Next we move onto Plot 12 which is planted in a species of pine, so very minimal undergrowth, which makes for easy searching. Nothing much was found before we both stumbled across a massive nook of snail orchids. What an amazing sight to behold. These snail orchids differ to the earlier found ones by having much thinner lateral sepals which do not appear clubbed. From this they appear to be the Ravensthorpe snail orchid (Pterostylis sp. ‘Ravensthorpe’) which flower in woodlands between the Stirling Ranges and Esperance during August and September.

Moving on to Plot 9 we park between Plots 9 & 13 where a patch of yellow catches my eye. The always bright Cowslip orchid (Caladenia flava subsp.flava) is found. The we find the Western tiny blue orchid (Cyanicula aperta) in our search of Plot 9. For size appreciation, I grabbed a shot with the Wild Orchid Watch scale card.

Moving to the area we have found large spider orchids before we are shocked to see that people have driven into the plot to saw up firewood, which is illegal in this reserve. They have driven right through the area our spiders were found. With a sigh of relief we find some flowering, however the numbers were definitely down from last year. Again these are beautiful specimens of the Esperance king spider orchid.

As previously found in Plot 9 we finally find some snail orchids (Ravensthorpe or Helms) and many more Western tiny blue orchids. Few pics taken before moving on.

Next is Plot 38 along Jolowah Road. where we find more Esperance king spider orchids and a spent but visible greenhood. Also a lone Cowslip and Western tiny blue orchid is found.

We then moved on to Western boundary (Marked X) and found the lone Southern curly locks (Thelymitra uliginosa) which we have struggled to find flowering over the years. It was nearly open but not enough sun today unfortunately.

We needed to keep moving as it was now past 3pm and it was getting cold. We moved on to the plot were we have found Zebra orchids on previous seasons. We found Greenhood, Cowslip and Spider orchids on the way.

In between Plots 109 and 110 is where we have previously have found Zebra orchids (Caladenia cairnsiana) and we are not disappointed this year. However numbers are way down on previous years. Zebra orchids flower July to September over a range from Nerren Nerren Station to Mt Ragged.

So we did not get to have our camping weekend out at Cape Arid National Park due to the roads being closed , however we did get to experience the orchid bounty after a summer bush fire at Boyatup hill and good old Helms Arboretum provided us with an afternoon of orchid finds, so we cannot complain.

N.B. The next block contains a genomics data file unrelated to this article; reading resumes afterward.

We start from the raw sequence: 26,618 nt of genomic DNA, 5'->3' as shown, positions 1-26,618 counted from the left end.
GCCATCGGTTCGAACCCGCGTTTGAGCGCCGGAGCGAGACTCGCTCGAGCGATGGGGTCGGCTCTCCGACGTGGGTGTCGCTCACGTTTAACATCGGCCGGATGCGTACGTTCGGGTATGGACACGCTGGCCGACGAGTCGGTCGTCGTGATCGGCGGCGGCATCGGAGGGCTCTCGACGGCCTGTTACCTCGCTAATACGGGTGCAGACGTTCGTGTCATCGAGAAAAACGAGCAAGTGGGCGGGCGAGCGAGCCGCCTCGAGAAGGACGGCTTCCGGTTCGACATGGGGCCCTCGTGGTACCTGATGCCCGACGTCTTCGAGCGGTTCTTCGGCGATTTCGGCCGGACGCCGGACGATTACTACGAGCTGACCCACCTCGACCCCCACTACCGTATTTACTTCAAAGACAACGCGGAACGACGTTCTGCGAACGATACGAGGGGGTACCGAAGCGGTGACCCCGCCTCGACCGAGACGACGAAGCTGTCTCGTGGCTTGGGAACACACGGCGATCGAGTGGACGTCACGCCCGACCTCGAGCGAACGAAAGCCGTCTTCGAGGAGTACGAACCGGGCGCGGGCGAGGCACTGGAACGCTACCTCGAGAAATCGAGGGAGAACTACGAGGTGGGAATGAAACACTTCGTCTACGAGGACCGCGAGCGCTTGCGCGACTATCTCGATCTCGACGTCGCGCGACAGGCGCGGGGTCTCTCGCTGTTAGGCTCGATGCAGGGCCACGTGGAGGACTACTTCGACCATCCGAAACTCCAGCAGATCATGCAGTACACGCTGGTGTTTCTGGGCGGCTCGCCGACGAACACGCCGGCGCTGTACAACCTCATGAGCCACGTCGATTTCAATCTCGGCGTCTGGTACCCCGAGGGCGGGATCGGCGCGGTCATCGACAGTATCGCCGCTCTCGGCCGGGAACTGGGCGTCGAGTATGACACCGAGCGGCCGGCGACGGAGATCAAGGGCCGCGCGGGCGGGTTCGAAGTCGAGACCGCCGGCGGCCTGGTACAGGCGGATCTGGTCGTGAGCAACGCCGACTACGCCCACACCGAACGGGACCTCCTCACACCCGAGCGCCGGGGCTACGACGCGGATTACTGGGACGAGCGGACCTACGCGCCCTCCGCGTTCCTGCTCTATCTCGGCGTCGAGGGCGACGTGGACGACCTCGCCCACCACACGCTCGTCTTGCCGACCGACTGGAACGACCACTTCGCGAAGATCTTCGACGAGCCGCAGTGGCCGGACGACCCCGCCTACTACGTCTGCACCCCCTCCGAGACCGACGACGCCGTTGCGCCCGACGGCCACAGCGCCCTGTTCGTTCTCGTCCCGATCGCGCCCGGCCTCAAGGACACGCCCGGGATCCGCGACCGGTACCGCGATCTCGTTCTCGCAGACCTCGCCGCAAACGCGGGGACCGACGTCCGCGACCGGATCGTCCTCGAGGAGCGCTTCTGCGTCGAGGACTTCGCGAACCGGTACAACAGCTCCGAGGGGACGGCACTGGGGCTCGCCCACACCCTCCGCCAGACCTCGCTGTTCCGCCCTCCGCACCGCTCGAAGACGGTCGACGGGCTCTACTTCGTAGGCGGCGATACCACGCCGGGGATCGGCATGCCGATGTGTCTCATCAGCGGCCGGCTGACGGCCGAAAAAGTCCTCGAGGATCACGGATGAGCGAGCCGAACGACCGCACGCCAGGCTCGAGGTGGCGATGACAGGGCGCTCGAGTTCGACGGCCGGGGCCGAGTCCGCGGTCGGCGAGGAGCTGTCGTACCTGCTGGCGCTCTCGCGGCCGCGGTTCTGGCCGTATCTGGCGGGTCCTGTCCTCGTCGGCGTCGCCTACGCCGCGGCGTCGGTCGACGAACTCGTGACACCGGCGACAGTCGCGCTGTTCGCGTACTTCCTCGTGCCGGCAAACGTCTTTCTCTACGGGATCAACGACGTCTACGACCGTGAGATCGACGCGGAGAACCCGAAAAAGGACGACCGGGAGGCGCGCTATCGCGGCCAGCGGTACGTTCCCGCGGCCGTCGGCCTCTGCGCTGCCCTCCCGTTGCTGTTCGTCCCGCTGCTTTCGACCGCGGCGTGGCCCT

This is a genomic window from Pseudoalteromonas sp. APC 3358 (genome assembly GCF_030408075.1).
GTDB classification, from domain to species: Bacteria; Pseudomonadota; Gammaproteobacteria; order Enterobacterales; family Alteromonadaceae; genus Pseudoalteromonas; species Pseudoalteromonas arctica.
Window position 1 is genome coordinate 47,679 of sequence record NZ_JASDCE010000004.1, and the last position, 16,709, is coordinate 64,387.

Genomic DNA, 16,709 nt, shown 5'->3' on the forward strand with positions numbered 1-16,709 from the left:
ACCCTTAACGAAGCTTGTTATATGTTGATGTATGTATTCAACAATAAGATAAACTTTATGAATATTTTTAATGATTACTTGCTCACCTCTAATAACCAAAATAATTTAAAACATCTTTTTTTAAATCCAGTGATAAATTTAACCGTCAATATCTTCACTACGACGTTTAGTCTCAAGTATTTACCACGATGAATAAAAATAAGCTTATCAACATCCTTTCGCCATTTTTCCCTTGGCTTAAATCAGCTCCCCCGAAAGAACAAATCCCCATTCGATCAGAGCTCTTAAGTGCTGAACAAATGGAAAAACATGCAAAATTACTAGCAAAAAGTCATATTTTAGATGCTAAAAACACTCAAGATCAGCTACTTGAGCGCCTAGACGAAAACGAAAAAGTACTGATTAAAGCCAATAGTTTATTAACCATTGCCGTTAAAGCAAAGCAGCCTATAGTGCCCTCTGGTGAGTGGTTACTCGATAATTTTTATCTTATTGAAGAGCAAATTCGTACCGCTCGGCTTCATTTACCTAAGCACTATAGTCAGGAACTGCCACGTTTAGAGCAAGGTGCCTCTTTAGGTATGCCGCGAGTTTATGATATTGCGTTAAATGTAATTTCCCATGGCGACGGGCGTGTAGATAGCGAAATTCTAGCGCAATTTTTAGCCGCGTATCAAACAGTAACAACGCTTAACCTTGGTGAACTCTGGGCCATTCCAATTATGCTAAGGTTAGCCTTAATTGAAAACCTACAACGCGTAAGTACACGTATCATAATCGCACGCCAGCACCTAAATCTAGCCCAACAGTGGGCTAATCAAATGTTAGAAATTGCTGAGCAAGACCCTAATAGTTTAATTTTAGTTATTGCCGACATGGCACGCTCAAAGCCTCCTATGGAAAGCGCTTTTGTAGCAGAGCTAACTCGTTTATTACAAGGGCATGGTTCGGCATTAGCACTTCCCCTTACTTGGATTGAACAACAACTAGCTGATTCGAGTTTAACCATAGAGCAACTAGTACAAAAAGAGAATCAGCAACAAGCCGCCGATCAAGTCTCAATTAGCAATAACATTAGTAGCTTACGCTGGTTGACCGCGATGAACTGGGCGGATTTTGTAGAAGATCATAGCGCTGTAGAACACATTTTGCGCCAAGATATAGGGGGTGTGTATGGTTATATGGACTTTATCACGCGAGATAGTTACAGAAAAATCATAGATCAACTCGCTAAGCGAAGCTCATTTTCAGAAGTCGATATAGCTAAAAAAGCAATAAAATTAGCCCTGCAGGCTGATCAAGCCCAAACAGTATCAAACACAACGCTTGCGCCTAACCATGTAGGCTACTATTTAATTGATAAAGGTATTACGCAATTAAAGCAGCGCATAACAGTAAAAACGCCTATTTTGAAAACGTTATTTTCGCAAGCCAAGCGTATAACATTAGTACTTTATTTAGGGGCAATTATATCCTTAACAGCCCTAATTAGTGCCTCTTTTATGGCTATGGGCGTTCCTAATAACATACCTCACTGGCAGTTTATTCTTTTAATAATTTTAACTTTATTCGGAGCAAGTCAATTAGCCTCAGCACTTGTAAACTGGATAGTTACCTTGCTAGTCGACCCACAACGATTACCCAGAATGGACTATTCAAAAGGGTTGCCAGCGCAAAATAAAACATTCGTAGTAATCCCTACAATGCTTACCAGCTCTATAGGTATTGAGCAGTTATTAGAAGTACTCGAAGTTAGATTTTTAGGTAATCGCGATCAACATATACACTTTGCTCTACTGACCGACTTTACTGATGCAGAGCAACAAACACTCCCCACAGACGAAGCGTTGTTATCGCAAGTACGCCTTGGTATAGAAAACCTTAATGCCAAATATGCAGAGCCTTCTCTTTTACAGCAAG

A time when the Pterostylis ruled the Woodlands

Day Trip, Helms Arboretum, Nature Reserves, Red Lake Townsite NR, Truslove North NR, Truslove Townsite NR

13/07/2019

Finally after what seems like ages, we head off on a drive to search for some orchids. First stop is the wonderful Helms Arboretum, (Mud Map SE35 ) at the snail orchid plot. Well in previous years it was the snail orchid plot, however we may be a little early this year.

Eventually we come across some rosettes and then a few are in flower. Appears to be the species found 30/07 last year which could not be named. Western Australian Native Orchids Facebook group https://www.facebook.com/groups/517329235050125/ identified these as an unnamed snail orchid from the South East.

Also found the leaves oF the spider orchids from previous years , so will be coming back later in the season to check on them. Moving along the track we find some Banded greenhoods (Pterostylis vittata) and Dark banded greenhoods (Pterostylis sanguinea) growing on the verge. The lateral sepals are fleshier in the Dark banded greenhood, as the below pictures illustrate. 

More of the same found so we decide to proceed to our next planned stop – Fleming Grove Road. Here we find lots of Hare orchids (Leporella fimbriata) in the final stages of flowering.

Pushing through the scrub we stubble across more Banded greenhoods growing under bushes for protection from being eaten by  the kangaroos.

Then nearby  we are lucky enough to find a solitary donkey orchid barely in flower. Based on location this must be a Green Range donkey orchid (Diuris littoralis) which flowers July to early September over a near coastal range from  Denmark to Esperance. Then another more open flower is found closer to the greenhoods.

Moving on again this time to Truslove Townsite Nature Reserve which unfortunately turns up orchidless. However Truslove North Nature Reserve turns up some Dark banded greenhoods.

Next stop is Red Lake Townsite Nature Reserve where we take a break for lunch. Deb finishes her lunch first and heads off up the track by foot on her search. I have a quick look around , finding more Dark banded greenhoods, and then jump in the Triton to move up to Deb as she has found something new. Dwarf shell orchids (Pterostylis brevichila) are her find, which flower July to September in a range from Hyden to Mt Ragged. Great pickup Deb!!

 Next up Deb finds a Midget greenhood (Pterostylis mutica) so close to flowering. These little guys are found July to October from Wongan Hills to the SA border.  Also within coo wee are some yet to fully open Frog greenhoods (Pterostylis sargentii) which flower July to October in an inland range from Northampton to Grass Patch. Better specimens are found down another track.

Then some more greenhoods are found, so last minute photos taken before moving on.

Our final destination for today is Eldred Rd near Salmon Gums, where we check out the woodlands surrounding a clay pan lake. (see Feature Image). Only orchids found were more greenhoods, but some appear to be the newly named Mallee banded greenhood (Pterostylis arbuscula) which flowers June to September in an inland range from Northampton to Eyre. All orchids  were restricted to the bases of the larger trees.

Mallee banded greenhoods
Short stature and few flowered inflorescence.

So today was a day that the Pterostylis orchids ruled. At least 7 species found.  

?? Snail

Dwarf Shell

Banded Greenhoods x 3

Midget Greenhood

Frog Greenhood

The Diuris and Leporella are bonus orchids in a woodland of Pterostylis.